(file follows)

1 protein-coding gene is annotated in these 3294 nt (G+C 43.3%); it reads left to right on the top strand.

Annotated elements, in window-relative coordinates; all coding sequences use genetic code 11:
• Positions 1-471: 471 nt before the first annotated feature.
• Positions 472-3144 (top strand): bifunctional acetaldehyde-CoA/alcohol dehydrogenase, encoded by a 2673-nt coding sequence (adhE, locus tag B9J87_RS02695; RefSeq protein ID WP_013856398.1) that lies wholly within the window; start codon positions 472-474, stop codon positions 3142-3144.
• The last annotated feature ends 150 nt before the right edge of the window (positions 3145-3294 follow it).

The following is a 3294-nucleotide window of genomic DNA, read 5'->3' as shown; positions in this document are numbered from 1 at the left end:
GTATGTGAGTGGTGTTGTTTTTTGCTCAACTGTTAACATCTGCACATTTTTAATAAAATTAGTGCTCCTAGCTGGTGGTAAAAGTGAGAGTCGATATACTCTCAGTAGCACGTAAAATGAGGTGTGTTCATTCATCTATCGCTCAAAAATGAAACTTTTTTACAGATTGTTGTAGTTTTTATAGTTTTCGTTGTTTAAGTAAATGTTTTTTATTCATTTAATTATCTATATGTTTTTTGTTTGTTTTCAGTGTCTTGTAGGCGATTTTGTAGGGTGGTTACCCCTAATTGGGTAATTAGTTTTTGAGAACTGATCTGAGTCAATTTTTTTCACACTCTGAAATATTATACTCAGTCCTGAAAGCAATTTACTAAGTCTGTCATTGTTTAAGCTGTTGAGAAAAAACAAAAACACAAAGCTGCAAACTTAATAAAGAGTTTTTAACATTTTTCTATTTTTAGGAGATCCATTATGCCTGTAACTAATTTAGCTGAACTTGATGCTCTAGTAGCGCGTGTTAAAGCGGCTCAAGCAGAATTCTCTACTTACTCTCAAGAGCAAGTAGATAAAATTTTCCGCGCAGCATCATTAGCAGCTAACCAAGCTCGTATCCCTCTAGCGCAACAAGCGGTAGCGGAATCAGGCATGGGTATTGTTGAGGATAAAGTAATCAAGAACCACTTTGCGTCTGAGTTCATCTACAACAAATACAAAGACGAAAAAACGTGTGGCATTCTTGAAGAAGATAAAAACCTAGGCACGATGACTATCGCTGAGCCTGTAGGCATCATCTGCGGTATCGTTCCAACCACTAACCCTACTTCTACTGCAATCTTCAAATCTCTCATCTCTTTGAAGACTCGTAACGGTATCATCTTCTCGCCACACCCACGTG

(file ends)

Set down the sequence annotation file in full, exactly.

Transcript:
1 protein-coding gene is annotated in these 3294 nt (G+C 43.3%); it reads left to right on the top strand.

Annotated elements, in window-relative coordinates; all coding sequences use genetic code 11:
• Positions 1-471: 471 nt before the first annotated feature.
• Positions 472-3144 (top strand): bifunctional acetaldehyde-CoA/alcohol dehydrogenase, encoded by a 2673-nt coding sequence (adhE, locus tag B9J87_RS02695; RefSeq protein ID WP_013856398.1) that lies wholly within the window; start codon positions 472-474, stop codon positions 3142-3144.
• The last annotated feature ends 150 nt before the right edge of the window (positions 3145-3294 follow it).

The following is a 3294-nucleotide window of genomic DNA, read 5'->3' as shown; positions in this document are numbered from 1 at the left end:
GTATGTGAGTGGTGTTGTTTTTTGCTCAACTGTTAACATCTGCACATTTTTAATAAAATTAGTGCTCCTAGCTGGTGGTAAAAGTGAGAGTCGATATACTCTCAGTAGCACGTAAAATGAGGTGTGTTCATTCATCTATCGCTCAAAAATGAAACTTTTTTACAGATTGTTGTAGTTTTTATAGTTTTCGTTGTTTAAGTAAATGTTTTTTATTCATTTAATTATCTATATGTTTTTTGTTTGTTTTCAGTGTCTTGTAGGCGATTTTGTAGGGTGGTTACCCCTAATTGGGTAATTAGTTTTTGAGAACTGATCTGAGTCAATTTTTTTCACACTCTGAAATATTATACTCAGTCCTGAAAGCAATTTACTAAGTCTGTCATTGTTTAAGCTGTTGAGAAAAAACAAAAACACAAAGCTGCAAACTTAATAAAGAGTTTTTAACATTTTTCTATTTTTAGGAGATCCATTATGCCTGTAACTAATTTAGCTGAACTTGATGCTCTAGTAGCGCGTGTTAAAGCGGCTCAAGCAGAATTCTCTACTTACTCTCAAGAGCAAGTAGATAAAATTTTCCGCGCAGCATCATTAGCAGCTAACCAAGCTCGTATCCCTCTAGCGCAACAAGCGGTAGCGGAATCAGGCATGGGTATTGTTGAGGATAAAGTAATCAAGAACCACTTTGCGTCTGAGTTCATCTACAACAAATACAAAGACGAAAAAACGTGTGGCATTCTTGAAGAAGATAAAAACCTAGGCACGATGACTATCGCTGAGCCTGTAGGCATCATCTGCGGTATCGTTCCAACCACTAACCCTACTTCTACTGCAATCTTCAAATCTCTCATCTCTTTGAAGACTCGTAACGGTATCATCTTCTCGCCACACCCACGTG